Bloodworth 2012 Graves

Title Information

Author: Jenny Bloodworth

Title: Clotilde Graves: Journalist, Dramatist and Novelist

Subtitle: Writing to Survive in the Late Nineteenth and Early Twentieth Century

Thesis: Ph.D. Thesis, University of Leicester

Year: 2012

Pages: 306pp.

Language: English

Keywords: 20th Century | English History | Representations: Literature / Clotilde Graves

Full Text

Link: Leicester Research Archive [Free Access]

Additional Information


»Katherine Newey, in her study of nineteenth century female playwrights, has written of those, ‘who routinely worked for money, in theatres where the takings were as important as aesthetic achievement or legitimacy’. While Joanne Shattock, in a study of women authors, acknowledges that earnings were the key to a woman’s professionalism.
With her short hair, masculine style of dress and her penchant for cigarettes, Clotilde Graves (1863-1932) epitomised the vigorous New Woman of the fin de siècle. Drawing on previously unused material from Graves’s case file, held in the Royal Literary Fund Archive, this thesis charts her progress as a writer to explore both the motivational force of economics on her literary career, and its impact on her various discourses as a journalist, playwright and novelist.
The study, divided into three sections, explores a number of key themes including: sexual abuse, marriage, the fallen woman, and the maternal ideal, to assess Graves’s development as both a writer and an advocate of social purity feminism. The thesis exposes the precarious nature of the writer’s profession, especially for a woman, and reveals the demands on Graves to balance personal beliefs against the immediate need to earn a living. Though she died penniless her extensive output included innumerable articles, twenty plays, nine compilations of short stories, and fifteen novels.
The thesis appraises Graves’s adoption of male aliases and her employment of autobiographical material, which is contextualised against the production of her most popular novel, The Dop Doctor. This work shows that compromise was often a prerequisite and confirms that commerciality did not necessarily translate into financial achievement, nor did it provide economic security. This recovery of a forgotten female writer, of the late Victorian and Edwardian eras, contributes to the growing body of work in this field.« [Source: Leicester Research Archive]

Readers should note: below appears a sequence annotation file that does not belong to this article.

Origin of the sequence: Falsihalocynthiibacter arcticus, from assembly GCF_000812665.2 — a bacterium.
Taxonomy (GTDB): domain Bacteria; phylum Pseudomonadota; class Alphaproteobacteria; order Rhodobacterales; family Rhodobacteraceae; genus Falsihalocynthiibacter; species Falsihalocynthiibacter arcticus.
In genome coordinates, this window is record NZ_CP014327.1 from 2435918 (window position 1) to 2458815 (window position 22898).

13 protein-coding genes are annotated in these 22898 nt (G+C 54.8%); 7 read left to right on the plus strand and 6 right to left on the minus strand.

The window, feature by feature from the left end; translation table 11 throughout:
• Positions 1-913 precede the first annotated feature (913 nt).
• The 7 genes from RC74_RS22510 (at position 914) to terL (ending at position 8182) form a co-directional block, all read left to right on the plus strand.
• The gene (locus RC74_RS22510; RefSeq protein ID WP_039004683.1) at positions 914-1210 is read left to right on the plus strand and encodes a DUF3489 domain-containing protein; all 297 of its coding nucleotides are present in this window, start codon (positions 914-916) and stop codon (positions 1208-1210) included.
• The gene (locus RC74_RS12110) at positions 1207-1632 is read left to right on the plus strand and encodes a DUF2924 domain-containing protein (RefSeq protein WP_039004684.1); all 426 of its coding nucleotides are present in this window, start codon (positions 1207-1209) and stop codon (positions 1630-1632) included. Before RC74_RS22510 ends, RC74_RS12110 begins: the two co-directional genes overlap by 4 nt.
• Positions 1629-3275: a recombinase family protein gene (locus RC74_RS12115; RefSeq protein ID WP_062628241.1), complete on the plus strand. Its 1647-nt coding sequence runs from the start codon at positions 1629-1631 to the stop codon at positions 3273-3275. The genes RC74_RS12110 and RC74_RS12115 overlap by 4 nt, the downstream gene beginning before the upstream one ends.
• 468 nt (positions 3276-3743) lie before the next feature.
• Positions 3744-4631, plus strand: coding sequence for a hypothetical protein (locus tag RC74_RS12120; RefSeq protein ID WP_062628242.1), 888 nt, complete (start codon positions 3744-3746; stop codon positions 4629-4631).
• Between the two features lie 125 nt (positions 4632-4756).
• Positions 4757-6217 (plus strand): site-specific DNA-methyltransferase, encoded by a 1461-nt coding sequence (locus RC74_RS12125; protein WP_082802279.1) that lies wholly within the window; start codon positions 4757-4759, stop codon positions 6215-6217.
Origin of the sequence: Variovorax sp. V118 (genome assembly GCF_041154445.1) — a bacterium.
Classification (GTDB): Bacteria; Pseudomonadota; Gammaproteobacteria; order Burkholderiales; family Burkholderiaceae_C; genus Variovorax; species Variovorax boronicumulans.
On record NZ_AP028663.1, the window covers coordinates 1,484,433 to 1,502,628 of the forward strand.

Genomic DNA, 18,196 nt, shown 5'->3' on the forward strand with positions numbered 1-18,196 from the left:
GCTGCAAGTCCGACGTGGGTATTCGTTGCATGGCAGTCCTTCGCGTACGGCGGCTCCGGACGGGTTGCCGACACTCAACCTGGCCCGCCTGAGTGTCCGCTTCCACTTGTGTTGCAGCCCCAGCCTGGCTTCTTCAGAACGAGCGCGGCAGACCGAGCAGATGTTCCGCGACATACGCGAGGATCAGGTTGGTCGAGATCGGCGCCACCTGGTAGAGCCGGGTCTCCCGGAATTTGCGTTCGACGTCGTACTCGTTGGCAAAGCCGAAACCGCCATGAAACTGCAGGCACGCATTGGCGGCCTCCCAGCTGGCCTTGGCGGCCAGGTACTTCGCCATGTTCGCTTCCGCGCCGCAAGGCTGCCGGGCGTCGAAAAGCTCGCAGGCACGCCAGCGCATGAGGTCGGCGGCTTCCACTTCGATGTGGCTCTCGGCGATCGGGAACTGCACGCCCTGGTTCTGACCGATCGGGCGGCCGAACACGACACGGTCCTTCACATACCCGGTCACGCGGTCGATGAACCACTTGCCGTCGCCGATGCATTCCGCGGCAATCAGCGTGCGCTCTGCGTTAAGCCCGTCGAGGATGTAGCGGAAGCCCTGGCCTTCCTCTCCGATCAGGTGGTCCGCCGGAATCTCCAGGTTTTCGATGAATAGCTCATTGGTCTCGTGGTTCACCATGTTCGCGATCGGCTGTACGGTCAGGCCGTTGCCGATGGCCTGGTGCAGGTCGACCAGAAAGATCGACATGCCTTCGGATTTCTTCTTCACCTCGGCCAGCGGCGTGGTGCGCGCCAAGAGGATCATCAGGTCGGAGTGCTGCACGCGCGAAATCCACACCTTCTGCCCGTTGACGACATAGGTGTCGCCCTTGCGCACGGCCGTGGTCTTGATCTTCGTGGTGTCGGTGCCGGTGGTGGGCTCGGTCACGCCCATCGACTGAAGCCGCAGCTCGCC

Introduction (p. 1)
    Primary Sources (p. 3)
    Section One: The Journalist (p. 4)
    Section Two: The Playwright (p. 6)
    Section Three: The Novelist (p. 10)
  Section One: A Journalist (p. 13)
  Chapter One: The Female Hack
  Chapter Two: Measures of Success: Graves’s 'Grindings' (p. 42)
  Section Two: A Playwright (p. 69)
  Chapter Three: [No] Shining Example of Theatrical Purity: Katherine Kavanagh, the Heroine with a Past (p. 69)
  Chapter Four: Dr. and Mrs Neill (p. 103)
  Chapter Five: Comedy, Compromise and Commerciality: The Bond of Ninon (p. 132)
  Chapter Six: Staging Sexual Abuse: A Tenement Tragedy (p. 163)
  Section Three: A Novelist (p. 197)
  Chapter Seven: A ‘forgotten bestseller’: The Dop Doctor by Richard Dehan (p. 197)
  Chapter Eight: A Superior Mother: Representations of Motherhood and Maternity in The Dop Doctor (p. 212)
  Chapter Nine: Clotilde Graves or Richard Dehan? (p. 238)
  Wirting to Survive in the Late Nineteenth and Early Twentieth Century: Conclusion (p. 262)
  Bibliography (p. 277)
    Primary Sources (p. 277)
    British Library Sources (p. 280)
    Correspondence (p. 281)
    British Library: Newspaper Collection at Colindale (p. 284)
    Contemporary Printed Sources (p. 286)
    Published Plays (p. 289)
    Related Fictions (p. 290)
    Secondary Sources: Journalism and Publishing (p. 292)
    Theatrical History and Criticism (p. 294)
    Literary History and Criticism (p. 297)
    History (p. 301)
    Cultural History and Criticism (p. 304)
    Journals (p. 305)
    Theses and Dissertations (p. 306)
    Archives (p. 306)

Wikipedia: Clotilde Graves

Added: August 3, 2013 | Last updated: August 3, 2013